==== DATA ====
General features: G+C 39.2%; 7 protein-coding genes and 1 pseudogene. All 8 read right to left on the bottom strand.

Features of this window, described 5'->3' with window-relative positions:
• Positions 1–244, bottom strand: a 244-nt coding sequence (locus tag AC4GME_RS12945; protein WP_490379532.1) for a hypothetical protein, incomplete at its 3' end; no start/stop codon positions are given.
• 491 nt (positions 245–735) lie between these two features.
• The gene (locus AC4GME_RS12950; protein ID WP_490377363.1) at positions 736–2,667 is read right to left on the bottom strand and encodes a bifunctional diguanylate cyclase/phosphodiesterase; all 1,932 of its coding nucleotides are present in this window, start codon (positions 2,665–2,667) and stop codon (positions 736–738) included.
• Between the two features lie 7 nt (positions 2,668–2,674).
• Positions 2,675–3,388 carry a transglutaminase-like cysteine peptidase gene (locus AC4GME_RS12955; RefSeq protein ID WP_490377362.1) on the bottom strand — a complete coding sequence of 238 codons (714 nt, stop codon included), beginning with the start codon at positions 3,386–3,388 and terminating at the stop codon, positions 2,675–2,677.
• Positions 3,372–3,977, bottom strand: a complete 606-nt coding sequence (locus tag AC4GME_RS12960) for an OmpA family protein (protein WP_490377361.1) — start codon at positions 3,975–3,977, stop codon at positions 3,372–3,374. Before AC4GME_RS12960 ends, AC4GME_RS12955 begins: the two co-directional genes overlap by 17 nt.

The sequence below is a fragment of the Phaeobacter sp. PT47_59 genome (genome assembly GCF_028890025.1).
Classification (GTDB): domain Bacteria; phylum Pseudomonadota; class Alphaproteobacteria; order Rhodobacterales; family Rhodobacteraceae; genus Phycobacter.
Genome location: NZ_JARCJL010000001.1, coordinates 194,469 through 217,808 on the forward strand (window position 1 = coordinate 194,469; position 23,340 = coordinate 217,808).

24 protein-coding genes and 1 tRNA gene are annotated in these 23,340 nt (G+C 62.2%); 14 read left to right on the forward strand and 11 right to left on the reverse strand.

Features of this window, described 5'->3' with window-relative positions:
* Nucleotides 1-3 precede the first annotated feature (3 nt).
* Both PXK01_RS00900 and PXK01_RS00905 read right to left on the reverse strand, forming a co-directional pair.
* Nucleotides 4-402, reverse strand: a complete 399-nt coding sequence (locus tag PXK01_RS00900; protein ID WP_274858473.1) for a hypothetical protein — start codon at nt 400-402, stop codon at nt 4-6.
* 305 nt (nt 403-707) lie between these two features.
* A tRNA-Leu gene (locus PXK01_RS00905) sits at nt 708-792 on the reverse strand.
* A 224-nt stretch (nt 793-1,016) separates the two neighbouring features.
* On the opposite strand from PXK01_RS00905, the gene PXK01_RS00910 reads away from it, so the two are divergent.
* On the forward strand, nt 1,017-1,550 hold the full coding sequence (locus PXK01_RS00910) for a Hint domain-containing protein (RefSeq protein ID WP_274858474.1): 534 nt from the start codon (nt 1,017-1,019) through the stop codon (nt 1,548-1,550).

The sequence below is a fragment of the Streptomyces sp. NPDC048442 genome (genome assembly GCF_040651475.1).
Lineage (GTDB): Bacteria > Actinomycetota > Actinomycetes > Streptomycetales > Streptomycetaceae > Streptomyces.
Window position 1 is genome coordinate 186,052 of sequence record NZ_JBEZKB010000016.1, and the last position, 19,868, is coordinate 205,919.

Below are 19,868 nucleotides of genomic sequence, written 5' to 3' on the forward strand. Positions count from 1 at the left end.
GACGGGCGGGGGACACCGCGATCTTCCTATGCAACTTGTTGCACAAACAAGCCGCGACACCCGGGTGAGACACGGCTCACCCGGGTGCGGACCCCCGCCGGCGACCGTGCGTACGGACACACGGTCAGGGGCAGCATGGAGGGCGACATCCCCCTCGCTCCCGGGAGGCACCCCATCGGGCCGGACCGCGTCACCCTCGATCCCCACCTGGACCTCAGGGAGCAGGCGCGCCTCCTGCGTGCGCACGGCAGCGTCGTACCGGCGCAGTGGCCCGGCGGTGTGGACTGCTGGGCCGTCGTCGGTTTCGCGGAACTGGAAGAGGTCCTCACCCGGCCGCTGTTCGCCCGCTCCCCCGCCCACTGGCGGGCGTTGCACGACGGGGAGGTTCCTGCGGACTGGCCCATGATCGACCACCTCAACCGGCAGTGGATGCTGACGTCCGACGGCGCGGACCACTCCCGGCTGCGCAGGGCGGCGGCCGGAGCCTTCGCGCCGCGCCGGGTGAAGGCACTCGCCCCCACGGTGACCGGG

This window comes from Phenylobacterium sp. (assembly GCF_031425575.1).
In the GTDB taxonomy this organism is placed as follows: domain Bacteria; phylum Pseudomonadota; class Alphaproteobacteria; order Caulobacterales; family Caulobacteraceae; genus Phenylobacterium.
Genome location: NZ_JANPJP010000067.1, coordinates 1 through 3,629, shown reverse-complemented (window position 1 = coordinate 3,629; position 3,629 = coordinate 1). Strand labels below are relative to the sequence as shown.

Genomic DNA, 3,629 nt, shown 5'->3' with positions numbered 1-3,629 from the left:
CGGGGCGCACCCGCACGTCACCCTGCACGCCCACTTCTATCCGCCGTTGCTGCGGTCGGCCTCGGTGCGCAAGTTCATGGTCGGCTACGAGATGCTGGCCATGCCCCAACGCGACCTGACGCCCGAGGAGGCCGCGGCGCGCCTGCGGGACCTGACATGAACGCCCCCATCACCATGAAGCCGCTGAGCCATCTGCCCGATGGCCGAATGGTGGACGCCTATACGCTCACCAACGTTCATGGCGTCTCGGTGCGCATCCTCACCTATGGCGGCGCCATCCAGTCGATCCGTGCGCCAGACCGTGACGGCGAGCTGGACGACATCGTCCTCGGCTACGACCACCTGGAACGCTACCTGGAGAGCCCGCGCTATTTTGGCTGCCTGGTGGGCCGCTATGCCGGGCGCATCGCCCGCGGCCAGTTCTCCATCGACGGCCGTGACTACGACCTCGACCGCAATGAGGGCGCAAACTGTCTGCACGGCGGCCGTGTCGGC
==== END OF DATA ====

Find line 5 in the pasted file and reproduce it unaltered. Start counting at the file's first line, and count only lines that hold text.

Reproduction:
• The gene (locus AC4GME_RS12950; protein ID WP_490377363.1) at positions 736–2,667 is read right to left on the bottom strand and encodes a bifunctional diguanylate cyclase/phosphodiesterase; all 1,932 of its coding nucleotides are present in this window, start codon (positions 2,665–2,667) and stop codon (positions 736–738) included.